Judy Upton's play won a Guinness Ingenuity Award for the Red Room Theatre (not enough, alas, to prevent its eviction from its former premises) and is revived at Battersea as part of the Time Out Critics' Choice strand. On the evidence of this production, such acclaim seems somewhat excessive: as the beer commercials used to say, it's good but not that good.
Not having seen the play in its first run, I can only speculate that part of this falling-off may be due to a complete re-casting. As Pola – who has fled her family in Sydenham to live in an out-of-season amusement arcade in Hastings and spends her time tagging every blank wall on the South Coast – Lizzie McPhee is rather too brittle, the light in her wild eyes changing as if at the flick of a switch between enthusiasm and psychosis. Pola's main antagonist, her sister's fiancé Sam (Martin Beaumont), is an unsympathetically anal twerp from the word go, and as younger sister Aimee, Emily Hillier does little more than act as a bridge between these two poles. Nick Bartlett occasionally overdoes things as Jake, a going-nowhere-fast young boatman, but generally preserves the appeal of the character's straightforwardness.
In the context of such a production, Upton's play is revealed as springing from a formulaic foundation – bring two opposing spirits into collision – and is spasmodically sketchy thereafter. Her strength is that she trusts the audience to fill in the deep background from discreet hints made by the sisters about their family history of difficulties and hospitalisations; her weakness is that, as often, such trust shades into reliance on our generosity in papering over the gaps in her writing. Sam's sudden lapse into coma (which may or may not be epileptic), and equally sudden revival an hour of playing time later with full auditory memories of the intervening period, generate a certain amount of mileage, but in an otherwise rigorously naturalistic play it screams "device". Pola's collection of soap bars from ex-lovers (clients?) who deserted her is a nice symbol, but upset in the closing minutes by Sam pressing his own bar into her hand despite an involvement based entirely on mutual hatred.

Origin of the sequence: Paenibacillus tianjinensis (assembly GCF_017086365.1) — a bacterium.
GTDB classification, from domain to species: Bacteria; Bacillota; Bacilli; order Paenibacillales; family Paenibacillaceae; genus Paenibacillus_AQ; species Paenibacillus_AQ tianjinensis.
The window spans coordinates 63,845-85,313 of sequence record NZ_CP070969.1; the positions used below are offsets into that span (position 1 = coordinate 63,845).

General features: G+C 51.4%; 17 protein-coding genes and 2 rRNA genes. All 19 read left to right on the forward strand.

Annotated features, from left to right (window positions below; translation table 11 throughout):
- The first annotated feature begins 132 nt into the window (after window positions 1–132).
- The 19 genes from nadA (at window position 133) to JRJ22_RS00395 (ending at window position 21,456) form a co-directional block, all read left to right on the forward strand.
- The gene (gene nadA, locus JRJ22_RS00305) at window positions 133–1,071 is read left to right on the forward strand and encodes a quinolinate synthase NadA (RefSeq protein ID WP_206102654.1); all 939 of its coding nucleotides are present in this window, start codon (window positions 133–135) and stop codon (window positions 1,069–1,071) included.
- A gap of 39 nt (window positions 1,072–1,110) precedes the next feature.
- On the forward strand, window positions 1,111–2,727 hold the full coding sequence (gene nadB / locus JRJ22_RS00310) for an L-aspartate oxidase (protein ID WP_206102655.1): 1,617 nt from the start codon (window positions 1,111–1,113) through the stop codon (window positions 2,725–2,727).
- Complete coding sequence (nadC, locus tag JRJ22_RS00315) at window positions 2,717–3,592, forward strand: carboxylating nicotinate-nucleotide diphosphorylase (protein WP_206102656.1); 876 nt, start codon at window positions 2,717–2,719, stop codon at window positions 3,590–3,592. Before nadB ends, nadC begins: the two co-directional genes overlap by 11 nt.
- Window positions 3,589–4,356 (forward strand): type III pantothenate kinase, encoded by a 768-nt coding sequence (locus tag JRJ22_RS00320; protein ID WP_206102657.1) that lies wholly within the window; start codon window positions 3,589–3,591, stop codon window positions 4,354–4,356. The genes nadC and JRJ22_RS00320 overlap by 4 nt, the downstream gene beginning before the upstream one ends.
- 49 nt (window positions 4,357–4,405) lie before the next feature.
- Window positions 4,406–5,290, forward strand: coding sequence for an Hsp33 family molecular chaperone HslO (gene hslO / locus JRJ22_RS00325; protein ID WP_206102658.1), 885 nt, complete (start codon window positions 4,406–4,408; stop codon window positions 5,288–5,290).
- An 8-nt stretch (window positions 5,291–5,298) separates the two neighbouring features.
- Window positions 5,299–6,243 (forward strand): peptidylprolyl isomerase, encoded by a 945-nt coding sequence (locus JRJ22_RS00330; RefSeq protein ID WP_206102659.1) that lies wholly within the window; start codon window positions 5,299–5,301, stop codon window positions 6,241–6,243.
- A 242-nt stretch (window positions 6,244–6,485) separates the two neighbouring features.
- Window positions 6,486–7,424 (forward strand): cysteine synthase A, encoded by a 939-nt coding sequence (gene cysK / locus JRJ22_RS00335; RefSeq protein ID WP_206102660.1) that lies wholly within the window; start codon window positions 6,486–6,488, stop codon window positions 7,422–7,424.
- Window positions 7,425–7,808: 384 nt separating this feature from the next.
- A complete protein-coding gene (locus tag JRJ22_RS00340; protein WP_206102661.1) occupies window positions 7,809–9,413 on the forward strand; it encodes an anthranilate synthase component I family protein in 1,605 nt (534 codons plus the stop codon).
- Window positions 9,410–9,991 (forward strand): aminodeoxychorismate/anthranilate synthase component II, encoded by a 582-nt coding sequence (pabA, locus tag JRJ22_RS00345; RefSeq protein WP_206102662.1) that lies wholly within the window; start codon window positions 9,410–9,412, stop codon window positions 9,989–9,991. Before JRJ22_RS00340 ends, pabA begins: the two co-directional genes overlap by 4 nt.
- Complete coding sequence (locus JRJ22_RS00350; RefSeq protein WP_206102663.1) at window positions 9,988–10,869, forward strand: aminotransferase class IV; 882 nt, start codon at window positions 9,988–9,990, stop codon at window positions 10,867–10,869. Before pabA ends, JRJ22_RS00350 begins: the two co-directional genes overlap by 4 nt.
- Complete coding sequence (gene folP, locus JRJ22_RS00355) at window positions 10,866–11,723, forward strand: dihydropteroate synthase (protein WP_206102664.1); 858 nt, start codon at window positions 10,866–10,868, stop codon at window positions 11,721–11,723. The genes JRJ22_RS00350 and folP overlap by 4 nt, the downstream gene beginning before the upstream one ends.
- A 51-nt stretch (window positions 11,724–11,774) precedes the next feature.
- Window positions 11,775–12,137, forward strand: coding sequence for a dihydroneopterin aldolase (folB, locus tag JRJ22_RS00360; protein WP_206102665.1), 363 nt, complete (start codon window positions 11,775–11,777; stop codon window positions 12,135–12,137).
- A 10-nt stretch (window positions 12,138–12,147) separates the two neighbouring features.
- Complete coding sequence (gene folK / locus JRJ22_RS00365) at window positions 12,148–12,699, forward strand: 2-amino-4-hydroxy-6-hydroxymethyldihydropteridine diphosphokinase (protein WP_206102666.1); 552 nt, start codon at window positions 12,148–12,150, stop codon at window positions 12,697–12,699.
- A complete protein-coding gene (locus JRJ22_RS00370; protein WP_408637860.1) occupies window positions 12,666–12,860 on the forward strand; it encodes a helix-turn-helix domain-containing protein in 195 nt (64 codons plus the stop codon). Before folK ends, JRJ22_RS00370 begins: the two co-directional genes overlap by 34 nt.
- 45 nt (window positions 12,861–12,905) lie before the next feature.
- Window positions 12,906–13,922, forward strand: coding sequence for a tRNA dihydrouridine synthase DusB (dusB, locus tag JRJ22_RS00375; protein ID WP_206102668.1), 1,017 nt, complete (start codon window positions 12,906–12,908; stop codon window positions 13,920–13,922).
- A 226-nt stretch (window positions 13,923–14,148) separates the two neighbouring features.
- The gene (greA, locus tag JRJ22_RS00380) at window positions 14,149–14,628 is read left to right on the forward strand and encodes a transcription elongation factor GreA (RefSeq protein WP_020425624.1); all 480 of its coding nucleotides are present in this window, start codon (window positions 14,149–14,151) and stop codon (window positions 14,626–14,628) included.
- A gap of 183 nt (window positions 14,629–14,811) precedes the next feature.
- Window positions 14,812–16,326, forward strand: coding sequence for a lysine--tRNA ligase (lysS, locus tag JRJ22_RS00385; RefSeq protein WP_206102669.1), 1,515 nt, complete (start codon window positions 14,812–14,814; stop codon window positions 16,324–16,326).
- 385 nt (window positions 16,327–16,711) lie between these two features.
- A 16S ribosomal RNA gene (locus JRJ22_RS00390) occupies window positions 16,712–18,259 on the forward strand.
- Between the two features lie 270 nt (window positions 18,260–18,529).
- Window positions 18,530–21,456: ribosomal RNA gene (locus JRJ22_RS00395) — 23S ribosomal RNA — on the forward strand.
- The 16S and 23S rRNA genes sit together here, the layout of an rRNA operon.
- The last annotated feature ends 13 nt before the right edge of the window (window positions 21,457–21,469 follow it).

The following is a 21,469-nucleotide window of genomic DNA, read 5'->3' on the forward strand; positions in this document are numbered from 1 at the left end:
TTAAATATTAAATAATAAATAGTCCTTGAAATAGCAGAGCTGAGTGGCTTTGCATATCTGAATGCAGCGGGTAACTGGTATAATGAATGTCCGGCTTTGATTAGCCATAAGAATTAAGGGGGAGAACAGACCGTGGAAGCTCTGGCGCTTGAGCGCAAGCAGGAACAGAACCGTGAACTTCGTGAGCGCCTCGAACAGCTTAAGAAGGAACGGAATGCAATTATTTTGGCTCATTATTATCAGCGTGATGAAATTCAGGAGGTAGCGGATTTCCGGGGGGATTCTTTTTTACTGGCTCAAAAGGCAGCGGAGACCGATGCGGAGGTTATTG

Upton has an ear for natural speech and a head for natural character which she needs to trust more thoroughly in order to stop derailing herself by the wanton insertion of portentous symbols. Sunspots is considerately directed by Lisa Goldman and finely designed by Annabel Shapiro (the walls of the BAC Studio covered in multi-coloured spray-graffiti tags), but one rather wonders what the fuss was about.
Written for the Financial Times.
Copyright © Ian Shuttleworth; all rights reserved.
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